Great Britain

One in 4 young people ‘unable to cope with life’ since start of Covid pandemic, study finds

One in four young people feel they have been “unable to cope with life” since the start of the pandemic, with the unemployed more likely to feel anxious and depressed, a new study suggests.

The coronavirus crisis has taken a “devastating toll” on the mental wellbeing of young people, according to research by The Prince’s Trust – a youth charity based in the UK.

Scientists have warned of a deterioration in mental health across all age groups during the pandemic, though fears are mounting that young people could be among the hardest hit due to the impacts of lockdown on education, development and future job prospects.

The Prince’s Trust said its Youth Index survey of 2,180 people aged 16 to 25 across the UK indicated that more young people are feeling anxious than in the 12-year history of the study.

One in four respondents said they felt “unable to cope with life” since the start of the pandemic, increasing to 40 per cent among those not in work, education or training.

Half of 16 to 25-year-olds said their mental health has worsened since the start of the pandemic.

And more than half of young people (56 per cent) “always” or “often” feel anxious, rising to 64 per cent for those individuals who are not in work or education.

Jonathan Townsend, UK chief executive of The Prince's Trust, said: “The pandemic has taken a devastating toll on young people’s mental health and wellbeing.

“They face a disrupted education, a shrinking jobs market and isolation from their friends and loved ones, and as a result, too many are losing all hope for the future.

“As ever, it is unemployed young people, and those with few qualifications and little confidence, who have an even more negative experience.

“At this critical time, we need businesses, government, and individuals to work with us to help as many vulnerable young people as possible.

“It is only by working together that we can stop this generation of young people giving up on their futures – and themselves.”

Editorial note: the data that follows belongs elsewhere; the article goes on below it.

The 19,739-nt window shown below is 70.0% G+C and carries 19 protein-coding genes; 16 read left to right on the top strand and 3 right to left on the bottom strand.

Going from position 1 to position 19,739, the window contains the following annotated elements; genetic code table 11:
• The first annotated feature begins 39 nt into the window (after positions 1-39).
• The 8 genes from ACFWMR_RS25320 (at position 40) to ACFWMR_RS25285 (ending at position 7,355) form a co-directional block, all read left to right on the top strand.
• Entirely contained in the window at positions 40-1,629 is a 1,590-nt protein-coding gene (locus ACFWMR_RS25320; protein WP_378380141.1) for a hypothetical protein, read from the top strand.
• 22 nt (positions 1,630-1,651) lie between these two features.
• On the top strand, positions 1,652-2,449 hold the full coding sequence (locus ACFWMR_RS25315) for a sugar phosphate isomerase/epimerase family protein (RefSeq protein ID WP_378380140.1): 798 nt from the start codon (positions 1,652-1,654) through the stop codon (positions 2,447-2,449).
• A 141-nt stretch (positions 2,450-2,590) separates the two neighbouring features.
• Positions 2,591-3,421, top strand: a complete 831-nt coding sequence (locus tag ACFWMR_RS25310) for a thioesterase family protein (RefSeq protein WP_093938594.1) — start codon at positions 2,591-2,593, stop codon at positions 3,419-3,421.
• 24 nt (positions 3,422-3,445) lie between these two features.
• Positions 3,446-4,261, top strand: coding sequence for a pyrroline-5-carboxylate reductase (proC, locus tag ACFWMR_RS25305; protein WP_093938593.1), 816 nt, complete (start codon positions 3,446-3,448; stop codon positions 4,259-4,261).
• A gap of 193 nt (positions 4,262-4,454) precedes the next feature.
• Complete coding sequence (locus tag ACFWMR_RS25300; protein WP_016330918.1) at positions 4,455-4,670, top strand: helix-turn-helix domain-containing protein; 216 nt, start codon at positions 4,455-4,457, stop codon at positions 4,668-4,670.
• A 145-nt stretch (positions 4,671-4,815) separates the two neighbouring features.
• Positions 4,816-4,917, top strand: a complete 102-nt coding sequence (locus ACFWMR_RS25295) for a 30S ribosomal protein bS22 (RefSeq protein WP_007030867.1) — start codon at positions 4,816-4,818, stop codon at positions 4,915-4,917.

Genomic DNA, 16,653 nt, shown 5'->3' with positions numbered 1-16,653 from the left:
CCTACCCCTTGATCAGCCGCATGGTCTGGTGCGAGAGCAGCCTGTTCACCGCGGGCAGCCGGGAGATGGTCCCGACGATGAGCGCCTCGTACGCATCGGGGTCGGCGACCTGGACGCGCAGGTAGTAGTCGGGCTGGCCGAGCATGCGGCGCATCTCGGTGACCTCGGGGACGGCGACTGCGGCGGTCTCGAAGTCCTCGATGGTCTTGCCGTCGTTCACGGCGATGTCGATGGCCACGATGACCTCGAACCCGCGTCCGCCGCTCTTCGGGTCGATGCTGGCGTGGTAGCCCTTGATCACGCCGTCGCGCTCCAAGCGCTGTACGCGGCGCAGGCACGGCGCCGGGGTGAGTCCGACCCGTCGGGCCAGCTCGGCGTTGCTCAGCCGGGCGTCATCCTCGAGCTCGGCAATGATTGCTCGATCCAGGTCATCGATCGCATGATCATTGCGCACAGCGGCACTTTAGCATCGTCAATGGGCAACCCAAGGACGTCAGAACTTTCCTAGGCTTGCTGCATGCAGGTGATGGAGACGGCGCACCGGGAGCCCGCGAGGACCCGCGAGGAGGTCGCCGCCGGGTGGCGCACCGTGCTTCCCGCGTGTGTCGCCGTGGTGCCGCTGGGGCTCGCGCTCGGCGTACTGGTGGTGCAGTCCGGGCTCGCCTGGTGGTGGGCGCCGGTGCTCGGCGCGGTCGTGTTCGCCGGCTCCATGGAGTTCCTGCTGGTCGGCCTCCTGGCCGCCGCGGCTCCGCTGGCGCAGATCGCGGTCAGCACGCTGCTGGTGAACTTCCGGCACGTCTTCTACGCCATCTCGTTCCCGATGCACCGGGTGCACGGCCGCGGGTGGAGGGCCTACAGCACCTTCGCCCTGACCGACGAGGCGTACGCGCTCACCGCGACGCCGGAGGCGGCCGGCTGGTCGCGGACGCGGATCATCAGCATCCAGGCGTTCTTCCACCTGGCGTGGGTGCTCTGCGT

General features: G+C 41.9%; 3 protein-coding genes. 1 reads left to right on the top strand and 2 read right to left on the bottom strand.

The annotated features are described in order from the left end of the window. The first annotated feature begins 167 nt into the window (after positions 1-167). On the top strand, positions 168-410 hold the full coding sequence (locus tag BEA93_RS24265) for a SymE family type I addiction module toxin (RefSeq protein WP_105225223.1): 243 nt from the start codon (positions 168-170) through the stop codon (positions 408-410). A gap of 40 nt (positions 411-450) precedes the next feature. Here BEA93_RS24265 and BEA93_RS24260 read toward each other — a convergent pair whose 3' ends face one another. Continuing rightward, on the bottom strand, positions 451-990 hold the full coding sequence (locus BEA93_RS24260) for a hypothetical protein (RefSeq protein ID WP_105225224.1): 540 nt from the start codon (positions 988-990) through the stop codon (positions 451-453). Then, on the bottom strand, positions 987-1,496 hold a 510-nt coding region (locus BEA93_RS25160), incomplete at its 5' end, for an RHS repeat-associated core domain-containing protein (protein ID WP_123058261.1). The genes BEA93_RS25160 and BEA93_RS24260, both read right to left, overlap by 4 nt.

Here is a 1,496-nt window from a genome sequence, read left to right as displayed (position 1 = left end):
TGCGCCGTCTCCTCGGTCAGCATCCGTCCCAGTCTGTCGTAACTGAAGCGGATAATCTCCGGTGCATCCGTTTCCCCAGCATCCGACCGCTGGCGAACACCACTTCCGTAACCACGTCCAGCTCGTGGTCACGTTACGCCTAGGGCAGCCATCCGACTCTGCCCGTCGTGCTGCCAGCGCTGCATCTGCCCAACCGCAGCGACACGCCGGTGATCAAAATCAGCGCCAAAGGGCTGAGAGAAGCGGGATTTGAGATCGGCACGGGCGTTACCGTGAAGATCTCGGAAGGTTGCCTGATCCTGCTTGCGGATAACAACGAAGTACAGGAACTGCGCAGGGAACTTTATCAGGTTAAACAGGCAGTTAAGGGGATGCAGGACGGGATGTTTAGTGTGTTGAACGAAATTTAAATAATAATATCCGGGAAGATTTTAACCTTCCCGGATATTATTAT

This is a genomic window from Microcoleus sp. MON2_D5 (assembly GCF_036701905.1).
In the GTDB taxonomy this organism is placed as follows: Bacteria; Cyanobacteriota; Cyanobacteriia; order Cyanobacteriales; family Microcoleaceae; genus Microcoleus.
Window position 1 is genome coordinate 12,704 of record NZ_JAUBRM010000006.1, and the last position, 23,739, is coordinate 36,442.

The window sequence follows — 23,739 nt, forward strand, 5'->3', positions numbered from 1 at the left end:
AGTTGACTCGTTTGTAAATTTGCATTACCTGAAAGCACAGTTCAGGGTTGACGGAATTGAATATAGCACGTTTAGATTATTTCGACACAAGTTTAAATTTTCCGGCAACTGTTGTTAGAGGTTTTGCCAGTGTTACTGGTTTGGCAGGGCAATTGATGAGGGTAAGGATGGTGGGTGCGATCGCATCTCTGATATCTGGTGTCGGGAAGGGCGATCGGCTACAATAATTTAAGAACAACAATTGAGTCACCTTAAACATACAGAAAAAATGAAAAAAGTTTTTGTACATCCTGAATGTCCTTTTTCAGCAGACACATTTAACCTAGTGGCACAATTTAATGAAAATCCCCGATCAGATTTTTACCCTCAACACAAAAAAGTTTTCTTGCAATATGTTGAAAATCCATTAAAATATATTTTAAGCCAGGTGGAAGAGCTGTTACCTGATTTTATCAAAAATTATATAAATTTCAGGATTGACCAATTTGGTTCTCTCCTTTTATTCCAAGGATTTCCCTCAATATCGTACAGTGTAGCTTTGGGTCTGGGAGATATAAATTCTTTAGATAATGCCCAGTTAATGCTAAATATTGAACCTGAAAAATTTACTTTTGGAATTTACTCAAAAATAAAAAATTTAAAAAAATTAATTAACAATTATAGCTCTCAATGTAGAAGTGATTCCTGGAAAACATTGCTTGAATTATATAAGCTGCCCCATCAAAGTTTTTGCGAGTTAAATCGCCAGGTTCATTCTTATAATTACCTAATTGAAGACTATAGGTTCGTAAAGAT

More than half of those surveyed said it was harder to ask for employment help and a similar number of those out of work said they could not see an end to being jobless.

The Youth Index, conducted by YouGov, gauges young people’s happiness and confidence levels across a range of areas, from their working life to their physical and mental health.

It is one of many recently-published studies that has given an indication of the impact of Covid-19 on the mental wellbeing of children and young people.

According to research from the Centre for Mental Health, some 1.5 million children under 18 will either need new or additional mental health support as a result of the different pressures caused by the pandemic.

Of these cases, a third will involve children who were previously healthy and displayed no psychiatric-related illnesses before the pandemic, the UK charity said.

These findings follow data published by NHS Digital last October that show a 50 per cent rise in mental health disorders among young people.

In 2020, one in six (16 per cent) children aged 5 to 16 years were identified as having a probable mental disorder – increasing from one in nine (10.8 per cent) in 2017. The increase was evident in both boys and girls, the study said.

Separately, Place2Be, a UK provider of school-based mental health services, says it reported a 109 per cent rise in incidents of self-harm within secondary schools during the 2020 autumn term.

Emma Taylor, UK people director at Tesco, which helped with the Prince’s Trust research, said: “The findings of this year’s Youth Index highlight how vital it is to support young people to develop skills and build their confidence, to support their future.

“Through our existing partnerships with The Prince’s Trust and other charities, we have already supported over 40,000 young people in secondary schools to develop essential employability and life skills, such as teamwork and communication.”

On Sunday, more than 50 doctors, senior politicians and charities penned an open letter to the government calling for the establishment of a UK-wide commission “to inform a cross-government strategy to steer children and young people clear from the lingering effects of Covid-19”.

“The pandemic is having a devastating effect on the childhoods of children and young people across the country,” read the letter, which was sent to the Observer.

“Growing numbers of hard-pressed families are being swept into poverty, with more than four million children living in poverty even before Covid wrecked the economy.”

If you have been affected by any issues mentioned in this article, you can contact The Samaritans for free on 116 123 or any of the following mental health organisations:

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